Shawn Monson has a plan to help stoic farmers open up about their mental health. Educate folks who are around them on how to have supportive conversations.
“We can begin to build a safety net around farmers by mobilizing those people who see and work with them – veterinarians, community members, and family members,” he said.
Monson helps run Farm Well Wisconsin, an organization based in southwestern Wisconsin that supports farmers’ health and well-being. He knows getting farmers to talk about their feelings is easier said than done. Shawn grew up on a dairy farm north of Barneveld, Wis. When he was nine years old, his parents chose to sell their dairy herd and took jobs off the farm.
“It’s the only job I know of that you can work your tail off, do everything right and still be unsure if you’re going to turn a profit,” Monson said.
His dad worked in manufacturing and his mom became a rural mail carrier.
“My parents were stressed about the lower milk prices,” Monson said. “Money was tight, but they didn’t talk about it.”
Now, he’s on a mission to make sure farmers do talk. Monson knows that while folks in rural communities may bristle at the mention of a therapist, they’re probably already treating their local vet, librarian, or pharmacist like one. And what if those folks were trained to recognize symptoms of emotional distress and then do something about it?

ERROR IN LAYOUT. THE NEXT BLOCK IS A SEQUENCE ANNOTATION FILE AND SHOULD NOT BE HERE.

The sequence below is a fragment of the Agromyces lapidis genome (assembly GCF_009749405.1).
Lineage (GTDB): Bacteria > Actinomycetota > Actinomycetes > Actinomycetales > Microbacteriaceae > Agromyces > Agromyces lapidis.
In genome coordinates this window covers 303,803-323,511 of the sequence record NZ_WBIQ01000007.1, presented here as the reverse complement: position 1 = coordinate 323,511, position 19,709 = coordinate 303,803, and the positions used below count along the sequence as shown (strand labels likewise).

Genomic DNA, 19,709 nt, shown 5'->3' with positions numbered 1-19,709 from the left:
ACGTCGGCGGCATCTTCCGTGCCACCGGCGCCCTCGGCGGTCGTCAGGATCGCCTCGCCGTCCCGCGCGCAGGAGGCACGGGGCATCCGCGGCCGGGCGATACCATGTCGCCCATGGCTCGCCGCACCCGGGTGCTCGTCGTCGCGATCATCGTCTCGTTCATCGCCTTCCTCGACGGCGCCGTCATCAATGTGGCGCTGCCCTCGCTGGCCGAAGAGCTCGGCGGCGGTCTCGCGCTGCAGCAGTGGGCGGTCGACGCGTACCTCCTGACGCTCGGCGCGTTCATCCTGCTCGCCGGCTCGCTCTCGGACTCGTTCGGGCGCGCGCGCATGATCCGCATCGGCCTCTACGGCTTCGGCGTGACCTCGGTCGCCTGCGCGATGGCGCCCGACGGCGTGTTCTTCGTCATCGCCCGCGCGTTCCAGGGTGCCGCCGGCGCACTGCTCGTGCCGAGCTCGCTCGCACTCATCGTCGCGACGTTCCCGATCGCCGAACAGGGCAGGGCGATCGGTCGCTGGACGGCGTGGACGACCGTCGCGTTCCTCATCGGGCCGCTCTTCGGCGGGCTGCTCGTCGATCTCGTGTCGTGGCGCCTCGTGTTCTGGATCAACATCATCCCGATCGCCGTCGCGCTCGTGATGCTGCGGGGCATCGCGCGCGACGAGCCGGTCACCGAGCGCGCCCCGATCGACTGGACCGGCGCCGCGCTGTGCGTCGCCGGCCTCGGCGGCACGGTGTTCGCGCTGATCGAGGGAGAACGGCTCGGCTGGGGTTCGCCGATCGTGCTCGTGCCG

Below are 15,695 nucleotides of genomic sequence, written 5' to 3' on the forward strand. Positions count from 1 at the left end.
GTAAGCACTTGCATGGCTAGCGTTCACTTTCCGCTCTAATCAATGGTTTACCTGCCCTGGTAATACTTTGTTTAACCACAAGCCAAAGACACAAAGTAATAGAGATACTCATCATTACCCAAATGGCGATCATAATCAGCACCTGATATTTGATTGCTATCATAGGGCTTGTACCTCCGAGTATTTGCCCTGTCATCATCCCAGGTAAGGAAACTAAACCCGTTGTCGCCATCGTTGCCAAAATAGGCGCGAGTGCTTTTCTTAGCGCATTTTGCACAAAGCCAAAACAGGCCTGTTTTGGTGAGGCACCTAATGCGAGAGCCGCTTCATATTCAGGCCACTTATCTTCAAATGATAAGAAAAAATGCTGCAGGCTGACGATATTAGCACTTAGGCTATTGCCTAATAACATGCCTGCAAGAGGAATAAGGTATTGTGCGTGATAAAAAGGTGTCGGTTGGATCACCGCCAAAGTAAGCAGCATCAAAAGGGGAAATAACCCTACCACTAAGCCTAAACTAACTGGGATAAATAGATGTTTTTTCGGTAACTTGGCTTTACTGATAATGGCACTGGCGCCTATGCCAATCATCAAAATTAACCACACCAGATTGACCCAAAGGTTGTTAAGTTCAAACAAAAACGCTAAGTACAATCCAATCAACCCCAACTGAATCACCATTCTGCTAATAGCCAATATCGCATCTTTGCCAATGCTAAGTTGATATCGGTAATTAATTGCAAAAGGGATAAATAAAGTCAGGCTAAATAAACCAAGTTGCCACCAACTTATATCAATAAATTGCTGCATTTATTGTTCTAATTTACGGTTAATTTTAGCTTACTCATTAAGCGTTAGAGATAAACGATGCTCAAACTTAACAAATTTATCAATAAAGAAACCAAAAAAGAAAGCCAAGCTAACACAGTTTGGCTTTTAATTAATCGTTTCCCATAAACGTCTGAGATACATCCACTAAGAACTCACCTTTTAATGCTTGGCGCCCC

The wellness team at Gundersen Boscobel Area Hospital and Clinics sees the power of supportive conversations too. Business operations manager Natalie Tollefson and community wellness coordinator Cameron Novy have partnered with Monson to further train folks in western Wisconsin communities.
“We can bring the players together to talk about and promote health and well-being,” says Tollefson, noting that mental health came up as the number one priority in Gundersen Boscobel’s recent assessment of community concerns. Gundersen Boscobel is co-hosting – along with Southwest Wisconsin Technical College in Fennimore – the Farm Well program “Breaking the Cycle of Farm Stress.” “While we’re not teaching the course, we’re supporting the planning and promotion.”
A nearby local library is also helping to increase the safety net surrounding farmers. Library programming coordinator Kristin Holman-Steffel at the Schreiner Memorial Library in Lancaster, Wis., helped host a training called “COMET, Changing our Mental and Emotional Trajectory.”
COMET teaches community members to pay attention if a neighbor seems off and then probe a bit deeper than he or she normally would. For example: “We missed you at last week’s craft meeting. How are you doing?” If that person engages, the two can chat more over coffee.
Monson uses these tactics with farmers but says it’s beneficial knowledge for everyone. It’s a simple idea that involves having supportive conversations, naming emotions, and validating experiences.
“I’ve already used the COMET training quite a bit in my role at the library,” Holman-Steffel said. “A little empathy, compassion and safe space to let people share and be vulnerable is really important.”
The more people in communities who can break through the silence and have supportive conversations, Monson said, the more we can break the chain of stoicism.
“When we ask our neighbor, ‘How are you doing?’ we might hear, ‘Fine. Good. Busy,’” Monson notes. He hopes that we can begin to gently probe a bit deeper. “If a neighbor seems to be struggling, try asking: ‘How are you doing, really?’”
And then, he says, make space for a supportive and authentic conversation.
If you are having thoughts of suicide, call or text 988 to reach the National Suicide Prevention Lifeline. You can also call the 24/7 Farmer Wellness Hotline, 888-901-2558.
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